Who’d have guessed it? A senior policeman talks nonsense about hate crime at a LBWF Scrutiny Committee meeting, and councillors remain silent

A previous post (see link below) expressed disquiet about the fact that both LBWF and the local Metropolitan Police Service (MPS) have been pursuing hate crime in the borough as a priority, even though the evidence shows it is a small-scale phenomenon that doesn’t much worry residents.

What follows is written in similar vein, and suggests that not only have LBWF and the police failed to properly monitor what they are doing about hate crime, but they also seem to be remarkably ill-informed about aspects of the law.

The story is as follows.

At a meeting of the LBWF Communities Scrutiny Committee (CSC) on 13 July 2021, the councillors were joined by Inspector Marcus Walton of the MPS in order to assess how the campaign against hate crime (‘No Space For Hate’) was progressing. 

According to the minutes, Inspector Walton stated, amongst other things, that:

(a) ‘the Police were revisiting all previous reports to see if hate crime had been a factor’; 


(b) ‘Police officers could issue conditional cautions in the case of hate crime, such as misogyny, and offenders could clear the condition by attending a relevant course’.

This was surprising, because ‘revisiting all previous reports’ appeared to be a big undertaking, demanding a significant input of resources; ‘misogyny’ was not classed as a hate crime in the current legal guidance; and the idea that the police had the power to send offenders on ‘a relevant course’, in order to ‘clear’ themselves, if true, seemed to beg important questions about how this kind of punishment worked in practice.

Accordingly, using the Freedom of Information Act, I asked the MPS to state:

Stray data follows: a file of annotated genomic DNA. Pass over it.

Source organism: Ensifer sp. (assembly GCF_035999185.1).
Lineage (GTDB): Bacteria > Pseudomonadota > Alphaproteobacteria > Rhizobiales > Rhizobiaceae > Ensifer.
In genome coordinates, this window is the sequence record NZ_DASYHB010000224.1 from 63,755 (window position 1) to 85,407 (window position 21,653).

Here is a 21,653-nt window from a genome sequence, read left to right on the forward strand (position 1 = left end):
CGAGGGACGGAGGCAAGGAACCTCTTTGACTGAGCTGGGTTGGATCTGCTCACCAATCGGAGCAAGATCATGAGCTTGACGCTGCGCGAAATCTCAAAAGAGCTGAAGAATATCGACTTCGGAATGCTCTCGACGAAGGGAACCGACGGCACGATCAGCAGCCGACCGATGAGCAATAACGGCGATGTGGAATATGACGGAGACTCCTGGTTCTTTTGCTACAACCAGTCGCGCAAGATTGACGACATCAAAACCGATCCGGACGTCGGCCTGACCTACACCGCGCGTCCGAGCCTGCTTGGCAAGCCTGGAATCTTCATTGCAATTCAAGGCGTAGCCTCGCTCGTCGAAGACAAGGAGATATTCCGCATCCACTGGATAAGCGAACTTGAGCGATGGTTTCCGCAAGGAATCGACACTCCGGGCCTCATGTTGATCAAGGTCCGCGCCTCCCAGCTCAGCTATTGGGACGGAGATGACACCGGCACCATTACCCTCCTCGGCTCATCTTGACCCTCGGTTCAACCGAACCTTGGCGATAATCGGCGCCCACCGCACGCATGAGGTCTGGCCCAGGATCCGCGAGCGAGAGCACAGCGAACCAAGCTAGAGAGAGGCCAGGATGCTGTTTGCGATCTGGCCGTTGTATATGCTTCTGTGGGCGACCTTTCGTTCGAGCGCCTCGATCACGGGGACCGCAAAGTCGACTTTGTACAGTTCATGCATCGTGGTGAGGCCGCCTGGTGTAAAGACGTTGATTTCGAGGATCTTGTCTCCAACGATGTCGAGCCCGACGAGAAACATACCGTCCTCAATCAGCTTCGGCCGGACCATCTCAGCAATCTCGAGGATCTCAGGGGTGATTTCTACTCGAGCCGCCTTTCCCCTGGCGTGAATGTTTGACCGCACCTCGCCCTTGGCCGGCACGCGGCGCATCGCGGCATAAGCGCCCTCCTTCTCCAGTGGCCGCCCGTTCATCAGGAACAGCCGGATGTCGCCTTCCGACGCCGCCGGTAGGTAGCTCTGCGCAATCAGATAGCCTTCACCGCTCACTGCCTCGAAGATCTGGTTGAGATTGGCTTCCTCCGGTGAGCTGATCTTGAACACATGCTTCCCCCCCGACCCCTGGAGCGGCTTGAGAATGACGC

‘(a)…how many officers were involved in “revisiting all previous reports”, and how many times hate crime has been found to be “a factor”;

(b)…whether the MPS considers “misogyny” to be a hate crime, and if it does so, point to the statute that legitimises such a view; and

(c)…what “relevant” courses are used, who they are run by, and how often “the condition” has been taken up’.

After long (and unexplained) delays, I now have the MPS’s response. 

It discloses that, as of November 2022, one officer was involved full-time in reviewing ‘flagged hate crimes’ and searching for ‘non-flagged crimes which have a hate crime element and need to be flagged as such’, but the MPS had no information about the numbers involved; the MPS did not class misogyny as a hate crime; and nor did it ‘offer formal diversion schemes for hate crimes through conditional cautions’. 

In short, when pinned down about the statements that had been made by one of their senior officers to councillors, the MPS now admits that they were in one case not convincingly evidenced, and in the two others, factually wrong.

Why was this not recognised by the CSC meeting at the time? Inspector Walton’s reasons for speaking as he did are unclear, though presumably he wanted to confirm to those present that the police were fully supportive of LBWF’s hate crime campaigning.

However, councillors could and should have challenged him, as it was obvious then (as now) that his comments strained credibility. One rather uncharitable explanation is that the councillors were hobbled by their ignorance: they simply didn’t know enough about the basics of hate crime to ask the right questions. Alternatively, it is possible that they were just swept along in the moment. But for the Labour contigent at least, it’s more likely that their reticence stemmed most from a fear of, even slightly, rocking the boat about one of their party leadership’s headline policies. 

So much for ‘scrutiny’.

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